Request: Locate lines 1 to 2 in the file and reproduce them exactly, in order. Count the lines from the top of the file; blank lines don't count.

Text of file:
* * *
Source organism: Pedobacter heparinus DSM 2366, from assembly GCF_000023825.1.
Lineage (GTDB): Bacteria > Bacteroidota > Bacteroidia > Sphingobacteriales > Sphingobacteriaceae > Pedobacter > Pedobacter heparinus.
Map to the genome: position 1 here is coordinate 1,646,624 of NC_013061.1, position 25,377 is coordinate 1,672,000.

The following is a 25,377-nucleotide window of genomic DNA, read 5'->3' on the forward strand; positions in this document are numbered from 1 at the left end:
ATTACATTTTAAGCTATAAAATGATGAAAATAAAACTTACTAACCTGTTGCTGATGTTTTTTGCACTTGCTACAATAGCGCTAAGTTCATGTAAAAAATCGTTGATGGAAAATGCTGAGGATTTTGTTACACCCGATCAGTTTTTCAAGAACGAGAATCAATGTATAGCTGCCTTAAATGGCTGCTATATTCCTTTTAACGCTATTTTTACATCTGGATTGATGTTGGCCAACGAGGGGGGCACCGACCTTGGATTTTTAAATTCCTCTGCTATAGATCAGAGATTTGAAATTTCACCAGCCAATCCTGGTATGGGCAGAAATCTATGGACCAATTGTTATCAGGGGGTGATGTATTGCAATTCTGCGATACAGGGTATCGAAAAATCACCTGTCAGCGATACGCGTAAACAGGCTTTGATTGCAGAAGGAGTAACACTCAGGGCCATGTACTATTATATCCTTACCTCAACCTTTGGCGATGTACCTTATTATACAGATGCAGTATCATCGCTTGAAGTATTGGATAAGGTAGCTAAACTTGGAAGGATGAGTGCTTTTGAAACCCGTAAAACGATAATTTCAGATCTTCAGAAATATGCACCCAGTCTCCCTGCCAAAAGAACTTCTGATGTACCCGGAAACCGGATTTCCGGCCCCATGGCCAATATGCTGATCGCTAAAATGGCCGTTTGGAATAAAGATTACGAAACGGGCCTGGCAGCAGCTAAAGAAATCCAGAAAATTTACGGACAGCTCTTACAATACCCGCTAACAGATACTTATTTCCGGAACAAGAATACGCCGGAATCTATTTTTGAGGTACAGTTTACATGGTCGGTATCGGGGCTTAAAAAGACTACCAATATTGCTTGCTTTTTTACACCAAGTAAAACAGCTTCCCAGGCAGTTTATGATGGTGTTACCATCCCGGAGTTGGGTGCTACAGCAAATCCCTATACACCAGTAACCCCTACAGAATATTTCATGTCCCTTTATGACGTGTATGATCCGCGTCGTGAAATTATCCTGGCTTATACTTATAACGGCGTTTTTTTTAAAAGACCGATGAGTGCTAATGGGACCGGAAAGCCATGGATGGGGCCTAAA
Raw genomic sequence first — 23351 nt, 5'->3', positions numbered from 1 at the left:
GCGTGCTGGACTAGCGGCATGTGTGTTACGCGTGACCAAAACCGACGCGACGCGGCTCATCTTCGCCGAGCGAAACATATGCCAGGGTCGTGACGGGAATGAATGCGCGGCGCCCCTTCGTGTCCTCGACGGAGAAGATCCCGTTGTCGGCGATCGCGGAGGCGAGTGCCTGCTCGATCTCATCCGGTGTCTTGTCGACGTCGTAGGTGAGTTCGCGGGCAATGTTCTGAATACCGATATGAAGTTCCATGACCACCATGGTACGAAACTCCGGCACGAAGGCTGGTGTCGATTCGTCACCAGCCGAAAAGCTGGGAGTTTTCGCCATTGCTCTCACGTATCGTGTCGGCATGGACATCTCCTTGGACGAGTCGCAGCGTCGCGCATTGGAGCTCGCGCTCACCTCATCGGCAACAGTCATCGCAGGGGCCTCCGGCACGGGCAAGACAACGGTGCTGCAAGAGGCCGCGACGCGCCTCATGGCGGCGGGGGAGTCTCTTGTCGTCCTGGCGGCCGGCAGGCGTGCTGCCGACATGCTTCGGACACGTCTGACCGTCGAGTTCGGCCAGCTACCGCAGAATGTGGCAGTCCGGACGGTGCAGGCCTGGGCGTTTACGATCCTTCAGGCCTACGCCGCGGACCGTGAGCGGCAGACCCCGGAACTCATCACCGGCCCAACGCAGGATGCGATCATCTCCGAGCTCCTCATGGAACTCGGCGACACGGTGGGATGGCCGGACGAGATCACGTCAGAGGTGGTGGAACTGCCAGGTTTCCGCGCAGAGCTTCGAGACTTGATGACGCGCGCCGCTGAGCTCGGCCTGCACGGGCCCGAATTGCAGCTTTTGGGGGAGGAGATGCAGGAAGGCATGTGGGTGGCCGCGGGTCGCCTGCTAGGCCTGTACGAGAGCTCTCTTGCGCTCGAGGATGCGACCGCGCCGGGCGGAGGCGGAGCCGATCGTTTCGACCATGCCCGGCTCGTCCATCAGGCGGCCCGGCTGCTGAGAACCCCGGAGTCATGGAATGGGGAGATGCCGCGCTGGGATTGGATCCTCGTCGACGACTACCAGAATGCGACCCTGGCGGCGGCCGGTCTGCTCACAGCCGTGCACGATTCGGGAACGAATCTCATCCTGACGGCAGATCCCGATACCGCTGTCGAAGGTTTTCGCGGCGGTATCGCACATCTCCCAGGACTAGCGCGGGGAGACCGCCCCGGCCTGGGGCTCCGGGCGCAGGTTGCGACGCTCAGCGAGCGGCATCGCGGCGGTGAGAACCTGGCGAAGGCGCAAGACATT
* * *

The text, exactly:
Source organism: Pedobacter heparinus DSM 2366, from assembly GCF_000023825.1.
Lineage (GTDB): Bacteria > Bacteroidota > Bacteroidia > Sphingobacteriales > Sphingobacteriaceae > Pedobacter > Pedobacter heparinus.